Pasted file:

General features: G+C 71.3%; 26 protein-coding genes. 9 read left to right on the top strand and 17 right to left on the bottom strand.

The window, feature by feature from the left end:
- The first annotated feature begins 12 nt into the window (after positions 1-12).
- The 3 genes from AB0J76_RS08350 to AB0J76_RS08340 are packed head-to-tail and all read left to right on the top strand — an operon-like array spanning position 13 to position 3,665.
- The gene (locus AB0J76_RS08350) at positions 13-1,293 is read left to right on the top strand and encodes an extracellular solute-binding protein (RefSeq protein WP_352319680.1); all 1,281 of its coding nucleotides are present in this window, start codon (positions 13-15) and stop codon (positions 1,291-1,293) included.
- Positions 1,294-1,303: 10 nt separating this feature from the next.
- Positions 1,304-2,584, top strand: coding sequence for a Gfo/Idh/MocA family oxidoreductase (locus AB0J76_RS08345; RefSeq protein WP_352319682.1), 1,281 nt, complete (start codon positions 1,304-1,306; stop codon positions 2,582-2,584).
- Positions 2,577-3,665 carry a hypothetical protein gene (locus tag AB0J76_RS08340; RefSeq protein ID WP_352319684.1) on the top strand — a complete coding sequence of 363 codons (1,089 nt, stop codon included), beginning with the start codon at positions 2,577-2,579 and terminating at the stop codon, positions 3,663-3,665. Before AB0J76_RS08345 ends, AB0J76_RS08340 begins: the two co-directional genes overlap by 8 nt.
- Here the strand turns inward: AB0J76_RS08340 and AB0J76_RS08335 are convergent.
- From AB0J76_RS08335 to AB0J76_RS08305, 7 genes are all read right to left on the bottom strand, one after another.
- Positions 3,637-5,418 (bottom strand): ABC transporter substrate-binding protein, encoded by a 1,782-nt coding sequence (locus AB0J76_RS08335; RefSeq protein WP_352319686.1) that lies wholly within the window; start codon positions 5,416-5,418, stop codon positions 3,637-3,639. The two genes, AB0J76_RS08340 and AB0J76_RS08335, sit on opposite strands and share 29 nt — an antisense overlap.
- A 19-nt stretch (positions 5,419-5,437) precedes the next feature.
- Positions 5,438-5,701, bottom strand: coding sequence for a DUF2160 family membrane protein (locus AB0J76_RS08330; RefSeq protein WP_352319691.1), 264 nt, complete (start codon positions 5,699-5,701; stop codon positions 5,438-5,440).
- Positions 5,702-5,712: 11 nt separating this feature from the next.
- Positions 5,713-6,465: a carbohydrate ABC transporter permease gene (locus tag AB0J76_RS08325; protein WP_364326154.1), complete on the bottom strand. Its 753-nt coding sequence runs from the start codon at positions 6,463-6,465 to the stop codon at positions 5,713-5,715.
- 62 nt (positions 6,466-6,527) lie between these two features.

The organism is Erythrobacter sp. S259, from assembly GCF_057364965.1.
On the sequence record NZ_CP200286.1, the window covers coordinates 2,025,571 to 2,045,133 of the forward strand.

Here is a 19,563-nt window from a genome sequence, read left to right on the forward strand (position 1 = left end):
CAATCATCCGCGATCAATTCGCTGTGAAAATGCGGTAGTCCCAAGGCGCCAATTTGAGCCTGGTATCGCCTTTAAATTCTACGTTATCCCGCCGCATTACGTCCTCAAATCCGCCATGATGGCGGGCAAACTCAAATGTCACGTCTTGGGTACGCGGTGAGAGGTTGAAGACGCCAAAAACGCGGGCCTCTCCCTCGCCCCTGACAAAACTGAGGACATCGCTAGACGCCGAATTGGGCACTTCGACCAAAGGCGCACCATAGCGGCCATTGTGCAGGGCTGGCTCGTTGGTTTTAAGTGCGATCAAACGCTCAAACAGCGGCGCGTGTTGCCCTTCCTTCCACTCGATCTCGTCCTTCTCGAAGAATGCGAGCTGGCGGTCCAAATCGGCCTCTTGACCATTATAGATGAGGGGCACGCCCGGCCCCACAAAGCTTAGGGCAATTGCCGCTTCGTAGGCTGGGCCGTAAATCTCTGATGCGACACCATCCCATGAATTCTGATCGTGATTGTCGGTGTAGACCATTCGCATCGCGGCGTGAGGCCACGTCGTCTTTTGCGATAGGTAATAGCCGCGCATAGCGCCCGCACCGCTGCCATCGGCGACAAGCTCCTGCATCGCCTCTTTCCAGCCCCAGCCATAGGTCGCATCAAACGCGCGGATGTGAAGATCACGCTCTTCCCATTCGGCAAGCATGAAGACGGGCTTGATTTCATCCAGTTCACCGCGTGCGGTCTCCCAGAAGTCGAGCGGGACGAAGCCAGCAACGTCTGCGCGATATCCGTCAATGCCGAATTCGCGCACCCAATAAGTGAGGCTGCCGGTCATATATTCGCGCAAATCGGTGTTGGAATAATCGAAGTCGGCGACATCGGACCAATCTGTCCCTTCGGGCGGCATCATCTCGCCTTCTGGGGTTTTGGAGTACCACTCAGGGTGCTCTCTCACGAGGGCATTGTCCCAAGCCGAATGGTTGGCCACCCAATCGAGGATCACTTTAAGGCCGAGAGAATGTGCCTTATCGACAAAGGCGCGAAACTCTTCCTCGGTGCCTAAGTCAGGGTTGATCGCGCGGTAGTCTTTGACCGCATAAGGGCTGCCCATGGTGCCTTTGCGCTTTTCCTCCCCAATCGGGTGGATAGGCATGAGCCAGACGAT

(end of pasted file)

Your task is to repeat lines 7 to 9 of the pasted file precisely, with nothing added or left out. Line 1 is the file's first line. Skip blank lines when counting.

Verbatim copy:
- Positions 1,304-2,584, top strand: coding sequence for a Gfo/Idh/MocA family oxidoreductase (locus AB0J76_RS08345; RefSeq protein WP_352319682.1), 1,281 nt, complete (start codon positions 1,304-1,306; stop codon positions 2,582-2,584).
- Positions 2,577-3,665 carry a hypothetical protein gene (locus tag AB0J76_RS08340; RefSeq protein ID WP_352319684.1) on the top strand — a complete coding sequence of 363 codons (1,089 nt, stop codon included), beginning with the start codon at positions 2,577-2,579 and terminating at the stop codon, positions 3,663-3,665. Before AB0J76_RS08345 ends, AB0J76_RS08340 begins: the two co-directional genes overlap by 8 nt.
- Here the strand turns inward: AB0J76_RS08340 and AB0J76_RS08335 are convergent.